Surely swans, those bas­tions of love in the nat­u­ral world, can re­new our faith here? The good news is that swans re­ally do bond for life and are fiercely ded­i­cated to one an­other.

The com­mit­ted pair raises clutch af­ter clutch of cygnets through­out their life­times, learn­ing from fail­ures and suc­cesses. This op­por­tu­nity to learn may be one rea­son they stay loyal.

While mute swans are com­mit­ted, it is worth not­ing that Aus­tralian black swans (the black ones of­ten seen in parks) do rather let the side down and around one in seven nests shows signs of some­thing sus­pect, in a ge­netic sense. While they don’t (usu­ally) cheat, swans do some­times just give in and ac­tu­ally ‘di­vorce’ their part­ners, if they’re es­pe­cially use­less at rais­ing chicks.

Around 4% of swan cou­plings end this way, so that they might go on to find suc­cess.

With nei­ther birds nor mam­mals be­ing es­pe­cially good at restor­ing our faith in love, maybe we should look fur­ther afield. For many of us, one key spring time phe­nom­e­non is the sight of ponds full of frogspawn and the res­onat­ing sound of frog choirs take us back to our child­hoods.

We all recog­nise frog spawn and kind of know what’s go­ing on there but what ex­actly hap­pens when frogs get it on? Are they monog­a­mous? No, of course they’re not.

They’re worse than blue tits, even. Whereas it’s ac­cu­rate to de­scribe bird shenani­gans as ‘ex­tra pair cou­plings’, it might be more re­al­is­tic to de­scribe frog re­pro­duc­tion as an aquatic orgy.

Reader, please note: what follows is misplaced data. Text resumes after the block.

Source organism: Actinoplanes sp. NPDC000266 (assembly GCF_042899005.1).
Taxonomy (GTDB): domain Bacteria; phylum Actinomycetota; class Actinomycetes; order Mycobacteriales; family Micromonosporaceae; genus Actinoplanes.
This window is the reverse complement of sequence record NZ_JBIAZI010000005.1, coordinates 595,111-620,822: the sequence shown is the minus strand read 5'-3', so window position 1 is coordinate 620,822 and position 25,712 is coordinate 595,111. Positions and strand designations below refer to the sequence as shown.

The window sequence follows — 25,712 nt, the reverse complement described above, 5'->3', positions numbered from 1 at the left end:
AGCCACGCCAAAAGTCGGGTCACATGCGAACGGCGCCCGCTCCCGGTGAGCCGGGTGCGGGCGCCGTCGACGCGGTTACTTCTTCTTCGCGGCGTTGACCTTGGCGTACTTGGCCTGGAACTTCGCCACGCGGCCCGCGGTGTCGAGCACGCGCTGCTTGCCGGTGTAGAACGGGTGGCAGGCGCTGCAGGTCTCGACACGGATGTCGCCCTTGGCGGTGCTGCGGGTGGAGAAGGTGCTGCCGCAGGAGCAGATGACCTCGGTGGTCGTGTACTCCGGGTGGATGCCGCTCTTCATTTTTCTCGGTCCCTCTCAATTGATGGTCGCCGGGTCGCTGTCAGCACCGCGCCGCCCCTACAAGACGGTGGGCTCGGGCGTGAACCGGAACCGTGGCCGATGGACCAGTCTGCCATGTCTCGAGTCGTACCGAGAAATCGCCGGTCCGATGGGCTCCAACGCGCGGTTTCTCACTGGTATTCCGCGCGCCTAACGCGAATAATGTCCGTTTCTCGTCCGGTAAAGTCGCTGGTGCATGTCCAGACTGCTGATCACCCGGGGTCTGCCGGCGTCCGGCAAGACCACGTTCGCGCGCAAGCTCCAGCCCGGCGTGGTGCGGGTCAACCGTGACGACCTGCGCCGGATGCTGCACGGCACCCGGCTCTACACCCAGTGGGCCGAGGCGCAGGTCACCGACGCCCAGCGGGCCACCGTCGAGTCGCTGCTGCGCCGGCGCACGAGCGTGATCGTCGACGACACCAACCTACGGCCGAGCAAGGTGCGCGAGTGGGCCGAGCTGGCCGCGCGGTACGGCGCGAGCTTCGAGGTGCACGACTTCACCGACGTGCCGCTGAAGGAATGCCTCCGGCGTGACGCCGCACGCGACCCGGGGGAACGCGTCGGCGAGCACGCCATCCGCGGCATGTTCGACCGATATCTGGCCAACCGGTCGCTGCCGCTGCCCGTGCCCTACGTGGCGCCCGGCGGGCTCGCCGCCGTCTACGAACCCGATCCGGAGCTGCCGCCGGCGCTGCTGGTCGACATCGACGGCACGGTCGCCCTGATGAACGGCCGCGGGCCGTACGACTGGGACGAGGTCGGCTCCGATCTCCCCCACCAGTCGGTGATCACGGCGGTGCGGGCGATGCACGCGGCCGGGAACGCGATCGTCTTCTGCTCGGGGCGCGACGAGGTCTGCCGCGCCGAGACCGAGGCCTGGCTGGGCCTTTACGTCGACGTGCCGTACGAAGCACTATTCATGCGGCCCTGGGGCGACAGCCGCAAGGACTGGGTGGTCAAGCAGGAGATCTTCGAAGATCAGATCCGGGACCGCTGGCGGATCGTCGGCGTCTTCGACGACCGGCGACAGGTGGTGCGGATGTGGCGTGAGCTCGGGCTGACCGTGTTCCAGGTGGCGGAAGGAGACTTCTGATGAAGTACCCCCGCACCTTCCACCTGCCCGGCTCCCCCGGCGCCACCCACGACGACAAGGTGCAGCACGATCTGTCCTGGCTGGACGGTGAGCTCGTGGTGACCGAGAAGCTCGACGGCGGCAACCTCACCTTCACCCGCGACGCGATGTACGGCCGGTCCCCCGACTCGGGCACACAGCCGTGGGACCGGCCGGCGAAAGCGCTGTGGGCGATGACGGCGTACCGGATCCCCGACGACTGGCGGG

It is those males who call loud­est and long­est that at­tract the ladies and on pa­per, it should end up with him clasp­ing onto the larger fe­male, wrap­ping his wrists around her, hold­ing on for dear life with spe­cialised ‘nup­tial pads’ as he fer­tilises the two thou­sand or so eggs she re­leases from her body. How­ever, there are of­ten a lot of other males who also have the same thought and in re­al­ity, what should be a ten­der amorous am­phibi­ous mo­ment turns into a slip­pery free-for-all where males get so ex­cited they all bun­dle on top of the un­for­tu­nate cou­ple in such a frenzy that some will grip and try to mate with rocks, pieces of wood, any­thing. Be­lieve me, be wary when stick­ing your hand into a spring­time pond.

Although find­ing that spe­cial some­one is close to our hearts as a species, it’s a very alien con­cept to our wilder nat­u­ral neigh­bours. Prac­tic­ing vary­ing it­er­a­tions of in­fi­delity does how­ever make some evo­lu­tion­ary sense.

It in­creases the ge­netic di­ver­sity of broods and lit­ters, which bet­ter pre­pares them against dis­eases and changes in the en­vi­ron­ment dur­ing their lives. It might also im­prove the chances of sur­vival of the young if the best pos­si­ble mate is cho­sen and it might even ben­e­fit the cheater in more di­rect ways, as there is some ev­i­dence that pro­mis­cu­ous fe­male birds might gain ac­cess to the ter­ri­to­ries of males with whom they dally.

So spare a thought this Valen­tine’s Day for your lo­cal wildlife. You might re­ceive a spe­cial card with a pair of lovedup an­i­mals on the cover. Just don’t read too much into it.

Dis­cover more of Norfolk’s wildlife this spring: nor­folk­wildlifetr­ust.org.uk

LEFT:Great crested grebe Podi­cepscrista­tus. A pair of adults per­form­ing the ‘weed dance,’ a spec­tac­u­lar part of their elab­o­rate courtship rit­ual Photo: An­drew Parkin­sonBE­LOW LEFT: Com­mon frogs Rana tem­po­rariaand spawn in a pond in West Run­ton Photo: David Ti­pling TOP RIGHT: Mute swans Photo: Dave Kil­bey